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BP's "static kill" goes well in Gulf

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BP's "static kill" goes well in Gulf


BP’s “static kill” procedure to plug its blown oil well appears to have been successful. Now cement will follow the heavy mud and be poured down the throat of the ruptured gusher.

Pipes attached to ships a mile above the sea bed will force down the mixture until the ultimate solution: drilling a relief well to cut off the oil below the sea floor.

The good news was a welcome birthday gift for President Obama whose handling of the oil spill crisis in the Gulf of Mexico has been criticised.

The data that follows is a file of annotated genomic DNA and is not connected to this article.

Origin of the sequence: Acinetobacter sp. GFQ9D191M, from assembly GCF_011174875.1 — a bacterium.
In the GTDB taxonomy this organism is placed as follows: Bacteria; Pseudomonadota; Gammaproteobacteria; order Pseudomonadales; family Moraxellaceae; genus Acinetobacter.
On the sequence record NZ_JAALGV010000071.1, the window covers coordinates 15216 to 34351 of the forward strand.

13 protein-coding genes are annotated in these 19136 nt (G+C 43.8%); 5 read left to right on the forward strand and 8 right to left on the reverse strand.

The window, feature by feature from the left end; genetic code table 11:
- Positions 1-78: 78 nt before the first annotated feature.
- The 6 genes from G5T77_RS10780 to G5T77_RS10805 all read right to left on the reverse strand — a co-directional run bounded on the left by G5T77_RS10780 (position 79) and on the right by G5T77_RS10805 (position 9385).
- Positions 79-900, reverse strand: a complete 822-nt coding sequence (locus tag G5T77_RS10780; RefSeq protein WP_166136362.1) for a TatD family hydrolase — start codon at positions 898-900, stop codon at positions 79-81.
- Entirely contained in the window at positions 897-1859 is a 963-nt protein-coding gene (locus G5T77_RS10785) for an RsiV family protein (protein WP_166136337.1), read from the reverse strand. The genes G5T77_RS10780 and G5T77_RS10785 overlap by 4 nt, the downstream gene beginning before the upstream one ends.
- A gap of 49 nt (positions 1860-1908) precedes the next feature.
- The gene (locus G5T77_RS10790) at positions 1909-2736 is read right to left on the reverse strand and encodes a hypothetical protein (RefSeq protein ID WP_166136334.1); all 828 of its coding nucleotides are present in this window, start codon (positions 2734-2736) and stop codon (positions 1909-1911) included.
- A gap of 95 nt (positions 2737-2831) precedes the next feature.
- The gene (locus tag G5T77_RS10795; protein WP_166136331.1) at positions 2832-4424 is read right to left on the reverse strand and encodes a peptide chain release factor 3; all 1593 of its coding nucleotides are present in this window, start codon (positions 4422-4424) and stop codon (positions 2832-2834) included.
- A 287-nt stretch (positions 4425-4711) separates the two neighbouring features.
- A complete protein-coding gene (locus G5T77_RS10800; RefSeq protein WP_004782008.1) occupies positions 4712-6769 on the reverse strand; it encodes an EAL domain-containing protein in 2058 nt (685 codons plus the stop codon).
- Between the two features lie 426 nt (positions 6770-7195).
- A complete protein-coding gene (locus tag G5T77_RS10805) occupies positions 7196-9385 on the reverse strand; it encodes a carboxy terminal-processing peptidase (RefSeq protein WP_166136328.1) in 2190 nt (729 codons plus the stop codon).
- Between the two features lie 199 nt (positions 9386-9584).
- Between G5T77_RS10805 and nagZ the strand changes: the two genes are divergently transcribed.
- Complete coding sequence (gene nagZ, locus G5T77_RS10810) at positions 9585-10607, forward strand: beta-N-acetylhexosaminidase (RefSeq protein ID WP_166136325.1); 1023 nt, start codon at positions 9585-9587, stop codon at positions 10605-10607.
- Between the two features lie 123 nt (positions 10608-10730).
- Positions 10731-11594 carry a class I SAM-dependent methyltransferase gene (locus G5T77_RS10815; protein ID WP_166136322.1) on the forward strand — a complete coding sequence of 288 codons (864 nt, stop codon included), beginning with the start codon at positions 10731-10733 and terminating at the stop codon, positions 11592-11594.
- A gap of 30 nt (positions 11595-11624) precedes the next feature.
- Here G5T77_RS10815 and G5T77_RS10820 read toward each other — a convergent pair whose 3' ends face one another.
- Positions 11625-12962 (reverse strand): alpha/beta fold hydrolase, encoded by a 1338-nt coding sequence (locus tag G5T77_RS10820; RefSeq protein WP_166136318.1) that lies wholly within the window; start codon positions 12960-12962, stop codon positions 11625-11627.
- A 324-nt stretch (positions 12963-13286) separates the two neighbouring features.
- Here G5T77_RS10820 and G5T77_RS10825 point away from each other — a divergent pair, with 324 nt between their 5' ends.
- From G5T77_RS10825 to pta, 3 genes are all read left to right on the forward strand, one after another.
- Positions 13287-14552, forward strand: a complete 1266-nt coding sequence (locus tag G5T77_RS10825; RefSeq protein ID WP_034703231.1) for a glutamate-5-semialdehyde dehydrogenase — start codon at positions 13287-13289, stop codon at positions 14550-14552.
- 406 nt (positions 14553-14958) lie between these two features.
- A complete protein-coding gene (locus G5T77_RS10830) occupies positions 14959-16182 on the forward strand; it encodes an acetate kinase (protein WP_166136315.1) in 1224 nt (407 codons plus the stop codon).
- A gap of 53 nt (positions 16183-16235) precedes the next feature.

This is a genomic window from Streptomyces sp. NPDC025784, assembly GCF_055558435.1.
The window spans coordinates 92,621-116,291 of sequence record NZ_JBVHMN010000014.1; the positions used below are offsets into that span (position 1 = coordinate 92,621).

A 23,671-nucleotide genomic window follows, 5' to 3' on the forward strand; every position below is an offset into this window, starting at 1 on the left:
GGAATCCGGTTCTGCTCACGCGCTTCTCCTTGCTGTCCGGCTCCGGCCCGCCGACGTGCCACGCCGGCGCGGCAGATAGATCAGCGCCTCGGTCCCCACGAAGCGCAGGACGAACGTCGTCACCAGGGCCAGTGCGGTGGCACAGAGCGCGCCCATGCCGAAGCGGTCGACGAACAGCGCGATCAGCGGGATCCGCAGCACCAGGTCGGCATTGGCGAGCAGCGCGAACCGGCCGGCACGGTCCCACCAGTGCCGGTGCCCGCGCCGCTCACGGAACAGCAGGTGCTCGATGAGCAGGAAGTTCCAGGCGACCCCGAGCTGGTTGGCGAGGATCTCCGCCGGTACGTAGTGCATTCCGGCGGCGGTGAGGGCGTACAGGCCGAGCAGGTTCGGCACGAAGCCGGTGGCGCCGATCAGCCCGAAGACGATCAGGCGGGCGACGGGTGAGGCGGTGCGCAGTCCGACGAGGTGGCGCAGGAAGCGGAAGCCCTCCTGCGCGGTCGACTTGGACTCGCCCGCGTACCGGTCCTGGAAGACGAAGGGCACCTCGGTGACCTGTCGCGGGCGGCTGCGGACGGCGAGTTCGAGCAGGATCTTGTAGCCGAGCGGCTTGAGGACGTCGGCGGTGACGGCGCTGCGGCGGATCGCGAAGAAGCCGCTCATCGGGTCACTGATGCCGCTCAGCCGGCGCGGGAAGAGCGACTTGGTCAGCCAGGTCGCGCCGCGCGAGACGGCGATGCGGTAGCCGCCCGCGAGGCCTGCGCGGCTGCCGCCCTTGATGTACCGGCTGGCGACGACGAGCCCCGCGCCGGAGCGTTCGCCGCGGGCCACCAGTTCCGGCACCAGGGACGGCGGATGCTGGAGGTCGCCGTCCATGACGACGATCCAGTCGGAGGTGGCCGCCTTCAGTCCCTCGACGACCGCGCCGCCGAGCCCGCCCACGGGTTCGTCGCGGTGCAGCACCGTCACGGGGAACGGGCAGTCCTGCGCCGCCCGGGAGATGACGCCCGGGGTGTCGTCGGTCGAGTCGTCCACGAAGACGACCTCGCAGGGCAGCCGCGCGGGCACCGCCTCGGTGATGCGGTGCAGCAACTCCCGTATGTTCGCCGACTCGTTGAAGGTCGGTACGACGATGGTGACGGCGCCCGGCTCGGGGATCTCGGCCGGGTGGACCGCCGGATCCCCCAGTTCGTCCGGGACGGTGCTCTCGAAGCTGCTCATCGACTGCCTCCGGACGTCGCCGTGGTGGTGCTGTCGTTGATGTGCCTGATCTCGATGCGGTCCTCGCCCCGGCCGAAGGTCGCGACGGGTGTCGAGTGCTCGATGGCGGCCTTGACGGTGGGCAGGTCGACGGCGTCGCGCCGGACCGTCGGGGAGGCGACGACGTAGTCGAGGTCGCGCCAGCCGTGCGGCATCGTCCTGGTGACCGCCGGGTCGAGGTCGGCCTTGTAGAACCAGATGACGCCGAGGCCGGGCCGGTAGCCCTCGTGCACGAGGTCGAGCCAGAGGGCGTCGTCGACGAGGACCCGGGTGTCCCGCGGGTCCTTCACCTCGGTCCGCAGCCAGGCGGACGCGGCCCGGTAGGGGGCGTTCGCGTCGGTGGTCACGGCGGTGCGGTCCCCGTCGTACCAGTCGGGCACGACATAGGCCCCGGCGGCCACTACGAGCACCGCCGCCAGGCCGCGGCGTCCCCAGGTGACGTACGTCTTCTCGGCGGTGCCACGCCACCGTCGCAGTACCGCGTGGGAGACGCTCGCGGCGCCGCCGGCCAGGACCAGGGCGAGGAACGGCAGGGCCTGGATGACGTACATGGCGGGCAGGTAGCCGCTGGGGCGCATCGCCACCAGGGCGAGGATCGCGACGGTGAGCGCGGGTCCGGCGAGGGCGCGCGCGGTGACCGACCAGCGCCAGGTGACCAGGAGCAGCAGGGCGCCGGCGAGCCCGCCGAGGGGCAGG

But as National Incident Commander Thad Allen explained, the battle to contain the worst US spill in history has not yet reached its end game.

“We want to reassure the people in the Gulf Coast and the people of the nation that this is just one phase of what you have to do when you have an oil spill. It is not just the on-the-water and the beach cleanup. It has to do with the long-term environmental damage. There is still a lot of work to do but the nature of the work will change,” said Allen.

Although around five million barrels of oil have leaked from the well since April, US government scientists claim about 50 per cent of it has now been captured, evaporated, burned or skimmed. While another quarter has been naturally or chemically dispersed.

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